Support: The shoes are pretty minimal; super lightweight and thin - both top and bottom. With this, they're comfortable and fine for walking around, but they don't offer a ton of support. I wouldn't want to carry my boat any serious distance on a cobbley beach with them. The insoles allow some drainage with the circle patterns on them, but also provide some cushion for the rocky entries. If you've got high arches, you're gonna need a bit of extra help. The part of the Hiyak that excels in support is the heel cup - its stout and great for resting your foot on while in your boat in true paddling fashion.

Soles: The soles on these have curved diamonds as a main tread pattern, and like high end snow tires, each diamond is siped with small zig-zig slits. The traction is about as good as it gets for such a low profile sole.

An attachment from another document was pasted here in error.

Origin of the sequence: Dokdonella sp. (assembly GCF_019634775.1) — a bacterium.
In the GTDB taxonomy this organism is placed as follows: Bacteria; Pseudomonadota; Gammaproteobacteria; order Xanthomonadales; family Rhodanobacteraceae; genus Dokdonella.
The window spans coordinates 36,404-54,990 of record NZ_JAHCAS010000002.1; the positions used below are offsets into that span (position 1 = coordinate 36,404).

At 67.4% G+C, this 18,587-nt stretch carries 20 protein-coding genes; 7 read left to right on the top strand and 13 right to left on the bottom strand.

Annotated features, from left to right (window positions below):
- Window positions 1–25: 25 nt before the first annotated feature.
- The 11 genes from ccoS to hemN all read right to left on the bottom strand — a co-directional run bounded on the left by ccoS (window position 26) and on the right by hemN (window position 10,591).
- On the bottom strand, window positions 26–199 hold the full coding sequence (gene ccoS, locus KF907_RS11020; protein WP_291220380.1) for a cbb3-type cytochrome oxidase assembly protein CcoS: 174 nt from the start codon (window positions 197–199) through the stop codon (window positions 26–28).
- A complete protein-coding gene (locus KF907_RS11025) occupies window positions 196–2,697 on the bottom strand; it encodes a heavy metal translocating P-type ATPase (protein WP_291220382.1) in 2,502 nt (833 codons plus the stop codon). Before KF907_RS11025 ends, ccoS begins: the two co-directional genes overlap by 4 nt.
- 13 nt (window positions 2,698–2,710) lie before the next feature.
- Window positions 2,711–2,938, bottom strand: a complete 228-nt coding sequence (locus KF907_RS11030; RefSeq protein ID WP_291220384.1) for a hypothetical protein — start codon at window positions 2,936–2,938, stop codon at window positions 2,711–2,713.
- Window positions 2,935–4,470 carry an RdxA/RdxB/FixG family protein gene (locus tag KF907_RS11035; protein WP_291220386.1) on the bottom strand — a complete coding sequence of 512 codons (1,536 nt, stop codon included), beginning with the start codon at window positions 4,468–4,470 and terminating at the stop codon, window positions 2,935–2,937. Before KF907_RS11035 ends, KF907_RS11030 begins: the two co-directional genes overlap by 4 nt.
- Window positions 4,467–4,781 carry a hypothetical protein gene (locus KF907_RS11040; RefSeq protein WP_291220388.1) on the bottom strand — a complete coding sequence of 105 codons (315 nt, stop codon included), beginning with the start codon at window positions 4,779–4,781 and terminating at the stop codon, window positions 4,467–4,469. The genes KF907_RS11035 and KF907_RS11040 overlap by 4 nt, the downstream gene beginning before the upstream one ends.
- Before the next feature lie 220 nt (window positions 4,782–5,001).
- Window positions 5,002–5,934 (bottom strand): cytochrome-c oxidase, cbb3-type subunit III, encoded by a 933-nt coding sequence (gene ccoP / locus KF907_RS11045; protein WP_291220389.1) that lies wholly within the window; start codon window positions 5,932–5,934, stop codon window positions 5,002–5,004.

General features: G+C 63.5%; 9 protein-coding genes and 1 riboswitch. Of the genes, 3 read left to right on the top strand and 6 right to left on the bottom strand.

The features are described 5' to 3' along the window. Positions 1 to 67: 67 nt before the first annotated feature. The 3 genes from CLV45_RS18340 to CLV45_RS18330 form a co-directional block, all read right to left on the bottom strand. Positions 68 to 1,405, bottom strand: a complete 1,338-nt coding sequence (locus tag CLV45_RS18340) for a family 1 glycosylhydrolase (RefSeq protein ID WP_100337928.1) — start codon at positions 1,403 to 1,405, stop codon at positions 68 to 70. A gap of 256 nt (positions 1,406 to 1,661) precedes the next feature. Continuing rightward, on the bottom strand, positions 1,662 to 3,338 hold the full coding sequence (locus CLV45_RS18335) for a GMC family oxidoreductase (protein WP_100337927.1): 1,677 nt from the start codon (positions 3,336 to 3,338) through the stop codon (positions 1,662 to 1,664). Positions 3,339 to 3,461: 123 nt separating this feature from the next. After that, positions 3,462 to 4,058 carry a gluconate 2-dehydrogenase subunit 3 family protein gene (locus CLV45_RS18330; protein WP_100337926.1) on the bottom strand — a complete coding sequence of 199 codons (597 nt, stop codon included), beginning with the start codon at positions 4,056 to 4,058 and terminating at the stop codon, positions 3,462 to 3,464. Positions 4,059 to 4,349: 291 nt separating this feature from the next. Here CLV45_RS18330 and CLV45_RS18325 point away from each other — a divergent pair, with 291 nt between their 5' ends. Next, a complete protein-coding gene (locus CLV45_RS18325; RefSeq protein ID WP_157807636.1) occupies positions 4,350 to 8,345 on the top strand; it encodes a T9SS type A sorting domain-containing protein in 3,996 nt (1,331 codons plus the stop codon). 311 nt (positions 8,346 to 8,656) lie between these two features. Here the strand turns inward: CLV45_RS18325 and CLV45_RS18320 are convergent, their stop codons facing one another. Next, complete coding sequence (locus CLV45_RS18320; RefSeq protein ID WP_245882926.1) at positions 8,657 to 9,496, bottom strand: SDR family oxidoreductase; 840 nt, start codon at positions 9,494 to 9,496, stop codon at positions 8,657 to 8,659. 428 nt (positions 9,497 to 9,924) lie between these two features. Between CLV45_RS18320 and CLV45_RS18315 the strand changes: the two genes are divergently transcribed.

Laces: Obviously, laces are the best way to get premium fit in a shoe, and the laces in the Hiyak do exactly that. I've found that really cranking down the laces puts some unneeded pressure on certain spots and becomes uncomfortable, and preferring loose shoes (I rarely tie any shoes I wear) I usually tie them pretty loose. Because I tie them loose, the laces are a bit short, so I skip the top lace hole (like anyone does in a pair of sneakers) which I wasn't a huge fan of anyway. (I like the height of the shoe, just not having the laces tight that high on my ankle!) The Velcro strap across the top is great for keeping the laces from catching on anything inside of the boat, and also helps to keep the knot tied.